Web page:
Cardboard Children: Combining Two Green Herb Cards

Hello youse.

I’ve got some lovely stuff lined up for the months ahead, including some early looks at new releases. I’m confident I’ll be early out of the gate with things like Descent 2nd Edition and even City of Horror, the second edition of my darling Mall of Horror. OH YEAH. With the future schedule pretty much filled, I want to make sure that over the next few weeks I get the chance to tell you about lots of good stuff that I haven’t had the chance to cover in depth. I’ll quickly cover a few of these today.

So let’s begin!


The only news that matters this week…

The rules to Descent 2nd Edition are now AVAILABLE TO ALL. Take a look!

I have a question. Is it only weird people like me who read rulebooks in advance? Do you read them? If you do take a look, let me know what you think. There’s a lot in here I’m excited about, but I have a few concerns that will only be addressed when I get the game on the table. Can. Not. Wait.


Dominion’s good, isn’t it? Are you familiar with Dominion? It’s a deck building game, where you assemble a deck of cards that will help you generate victory points. It’s a lovely design, and people who drink wine love it, but is almost entirely themeless. It just feels like playing with cards, and acting upon some text, and that’s fine. I’m not being down on it. I like it. It’s also been hugely influential, with games like Nightfall and Core Worlds and Thunderstone following in its wake. And a lot of shitty games too.

In fact, wait a minute. I’m going further here. I want to put this message out there – THAT’S ENOUGH DECK BUILDING GAMES NOW, THANKS. Everybody knows that a hit creates a thousand imitators, but this is starting to feel like a MILLION imitators. There is nothing that crushes my spirit more than hearing the title of an upcoming game, thinking “That sounds great!” and then finding out that it is a fucking deck building game. Stop it.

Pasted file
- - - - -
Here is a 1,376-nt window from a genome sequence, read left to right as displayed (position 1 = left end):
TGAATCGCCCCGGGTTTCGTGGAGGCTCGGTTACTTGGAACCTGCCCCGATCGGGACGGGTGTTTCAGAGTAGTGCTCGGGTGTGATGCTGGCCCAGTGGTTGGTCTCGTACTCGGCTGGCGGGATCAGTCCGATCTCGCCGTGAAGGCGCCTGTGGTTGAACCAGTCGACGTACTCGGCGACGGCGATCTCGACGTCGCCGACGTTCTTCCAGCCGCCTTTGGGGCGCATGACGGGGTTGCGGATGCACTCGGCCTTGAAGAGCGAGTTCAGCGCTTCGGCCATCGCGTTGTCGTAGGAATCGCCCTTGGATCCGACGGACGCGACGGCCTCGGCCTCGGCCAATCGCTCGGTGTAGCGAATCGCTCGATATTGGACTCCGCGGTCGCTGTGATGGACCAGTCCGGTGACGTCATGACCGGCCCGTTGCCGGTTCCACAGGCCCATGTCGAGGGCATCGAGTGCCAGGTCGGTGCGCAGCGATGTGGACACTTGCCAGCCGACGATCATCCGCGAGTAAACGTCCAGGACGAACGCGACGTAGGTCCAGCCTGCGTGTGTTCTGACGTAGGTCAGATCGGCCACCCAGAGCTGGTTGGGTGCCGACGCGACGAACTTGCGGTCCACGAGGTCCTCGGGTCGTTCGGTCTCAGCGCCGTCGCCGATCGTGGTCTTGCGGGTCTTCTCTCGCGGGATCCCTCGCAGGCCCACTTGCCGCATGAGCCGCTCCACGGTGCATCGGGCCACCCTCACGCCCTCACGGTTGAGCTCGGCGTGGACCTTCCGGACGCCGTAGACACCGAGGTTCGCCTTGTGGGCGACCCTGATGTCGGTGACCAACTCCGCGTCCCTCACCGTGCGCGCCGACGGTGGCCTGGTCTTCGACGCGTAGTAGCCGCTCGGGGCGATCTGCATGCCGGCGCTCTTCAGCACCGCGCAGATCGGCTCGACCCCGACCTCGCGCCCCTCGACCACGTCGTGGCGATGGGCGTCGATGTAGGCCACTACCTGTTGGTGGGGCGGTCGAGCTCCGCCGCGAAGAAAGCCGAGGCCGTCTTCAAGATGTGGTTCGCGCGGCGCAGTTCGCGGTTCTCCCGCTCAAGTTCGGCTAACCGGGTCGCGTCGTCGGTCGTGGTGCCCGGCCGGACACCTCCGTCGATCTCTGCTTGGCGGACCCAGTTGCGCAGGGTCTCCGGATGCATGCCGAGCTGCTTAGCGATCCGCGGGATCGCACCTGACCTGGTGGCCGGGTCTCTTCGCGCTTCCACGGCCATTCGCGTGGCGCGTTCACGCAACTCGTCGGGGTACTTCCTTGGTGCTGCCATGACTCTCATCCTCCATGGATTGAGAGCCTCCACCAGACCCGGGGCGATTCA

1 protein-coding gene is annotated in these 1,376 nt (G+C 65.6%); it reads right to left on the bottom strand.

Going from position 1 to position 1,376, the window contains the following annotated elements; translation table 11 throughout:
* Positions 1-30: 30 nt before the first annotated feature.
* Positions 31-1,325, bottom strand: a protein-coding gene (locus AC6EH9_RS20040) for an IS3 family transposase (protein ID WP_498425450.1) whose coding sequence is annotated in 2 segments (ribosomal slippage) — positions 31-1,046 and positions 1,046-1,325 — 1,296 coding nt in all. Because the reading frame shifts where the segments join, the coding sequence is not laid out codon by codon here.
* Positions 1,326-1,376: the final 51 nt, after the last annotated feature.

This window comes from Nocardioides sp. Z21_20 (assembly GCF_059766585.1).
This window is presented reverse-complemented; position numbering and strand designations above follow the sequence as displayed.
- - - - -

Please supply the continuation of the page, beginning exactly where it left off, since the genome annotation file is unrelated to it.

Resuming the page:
EXPLORE THE DARKEST REGIONS OF SPACE IN A GAME OF SCIENCE AND MILITARY MIGHT by choosing cards to put into your deck and shuffling a lot.

Stop it.

BATTLE ALONGSIDE EARTH’S MIGHTIEST SUPERHEROES AND DESTROY THE VILE PLANS OF THE WORLD’S MOST EVIL VILLAINS by mechanically building a deck of cards and not interacting with anybody else and really feeling it and thinking to yourself “I might as well be sitting here on my own, shuffling a Top Trumps deck for three hours.”

Stop it.

Well, anyway, all of this brings me to Resident Evil: The Deck Building Game. It borrows a lot from Dominion. A whole lot. But it also comes with a lot of theme, and a much more exciting way of capturing victory points. Instead of just buying the victory points and putting them into your deck, you build up your hand strength and then explore a Mansion Deck. When I say “hand strength” and “Mansion Deck” I really mean “Shitload Of Weaponry And Bombs” and “Scary Resident Evil Mansion Full Of Problems”. If you kill the enemies on the cards you turn over from the Mansion Deck, then you claim them as victory points. If you don’t kill them, they hit back at you. You can lose health and everything. You can die. YOU DIED.

I like this game a lot. I’m a Resident Evil fan, though, so I get a real kick out of combining two Green Herb cards to regain health. That thrills me. Finding a First Aid Spray makes me quiver. Shooting a Licker with a shotgun makes my Southern Nose wet.

The risk/reward element of the Mansion Deck is a buzz, because it’s always fun to see your opponents pushing too far and getting their legs eaten and cards stolen by a Hunter. There’s just something really tasty about getting to choose whether or not you’re exploring the mansion. It’s always fun to say “I’m going in.”

“But you have one gun, no ammo, two knives.”

“I’m going in.”

Everybody looking at you like you’re crazy. Like you’re some crazy, sexy kid. Beautiful.